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Advancing U.S.-China Relations


A new report by the Council on Foreign Relations outlines what it calls an "affirmative agenda" for the future of U.S. ties with China, which it calls the most important bilateral relationship in the 21st century. The report urges the U.S. government to have a consistent message about relations with China and to try harder to work with Beijing on issues of mutual interest.

The U.S.-China relationship is broad and multi-faceted. It encompasses such contentious issues as Beijing's poor human rights record and the huge and growing trade imbalance between China and the United States. At the same time, experts say the two countries have many issues of common interest they should pursue, including protecting the environment and utilizing global energy resources.

An independent task force of 30 experts on China, convened by the Council on Foreign Relations, has just issued a report that examines U.S.-China relations and points to what it thinks is the best way forward.

Former U.S. Trade Representative and task force Co-chair Carla Hills says the report notes stumbling blocks in relations, but is relatively upbeat about the future. "We looked at 35 years of change in China and we went back to the Mao era, when people could not choose their employment, could not choose where to live. And we noted the fantastic change," says Hills.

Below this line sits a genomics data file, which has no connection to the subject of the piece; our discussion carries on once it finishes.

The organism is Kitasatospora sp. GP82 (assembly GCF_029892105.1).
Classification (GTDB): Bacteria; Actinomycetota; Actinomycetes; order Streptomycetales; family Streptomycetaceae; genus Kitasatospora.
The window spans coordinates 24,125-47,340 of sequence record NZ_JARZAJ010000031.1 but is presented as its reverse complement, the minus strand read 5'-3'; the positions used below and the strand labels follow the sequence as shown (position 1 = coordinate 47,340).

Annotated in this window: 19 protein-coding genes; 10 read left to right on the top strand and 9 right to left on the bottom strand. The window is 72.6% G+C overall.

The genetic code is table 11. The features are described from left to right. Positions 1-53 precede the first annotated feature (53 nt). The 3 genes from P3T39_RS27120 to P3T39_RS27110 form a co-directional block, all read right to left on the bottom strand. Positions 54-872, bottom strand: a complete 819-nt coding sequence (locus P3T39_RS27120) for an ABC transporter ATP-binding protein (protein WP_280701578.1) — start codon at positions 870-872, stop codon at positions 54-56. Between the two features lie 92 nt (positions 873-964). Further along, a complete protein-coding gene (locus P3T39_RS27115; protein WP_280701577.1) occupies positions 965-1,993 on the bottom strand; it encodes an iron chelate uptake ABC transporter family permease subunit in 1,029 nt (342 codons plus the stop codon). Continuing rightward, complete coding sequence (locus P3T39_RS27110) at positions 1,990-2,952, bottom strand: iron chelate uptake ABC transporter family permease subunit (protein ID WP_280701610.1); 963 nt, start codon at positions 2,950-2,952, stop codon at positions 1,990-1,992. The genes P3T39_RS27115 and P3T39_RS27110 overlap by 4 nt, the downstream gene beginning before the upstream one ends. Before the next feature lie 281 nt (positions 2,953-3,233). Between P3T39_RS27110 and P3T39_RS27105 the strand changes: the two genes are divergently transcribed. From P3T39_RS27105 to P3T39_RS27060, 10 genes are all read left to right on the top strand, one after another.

Trade is perhaps the most prominent area of contention between the two countries. The U.S. trade deficit with China reached a record 232-billion dollars last year and is expected to keep rising. Other economic issues include the piracy of patented and copyrighted materials in China, and the strong perception that Beijing is manipulating its currency to gain trade advantage.

In addition to these issues, Hills says that Washington has a host of other concerns about China that extend beyond economics. "Its [i.e., China's] increased influence abroad. There's a worry about how that impacts U.S. future leadership. The military buildup puts, some think, U.S. security at risk. And its human rights record is sub-par and that creates great anguish in some quarters," according to Hills.

At the same time, Hills says it is important to understand that Beijing also has concerns about the United States. "It [i.e., China] worries about its [i.e., the U.S.] outreach to Central Asia, believing that that is an effort to curtail China's growth, that its [i.e., U.S.] military deployment is seeking to encircle it [i.e, China], that its [i.e., U.S.] export control is aiming to deprive it [i.e., China] of necessary technology, and that our calls for democracy are really to foment domestic turmoil and interrupt its [i.e., China's] growth," says Hills.

Competing Interests

The report says China has tried to emphasize to the United States its core interests, which include Taiwan -- an independently governed island Beijing considers part of Chinese territory. China has vowed to use force to prevent Taiwan from declaring independence. The United States has promised to help Taiwan defend itself against attack by mainland China.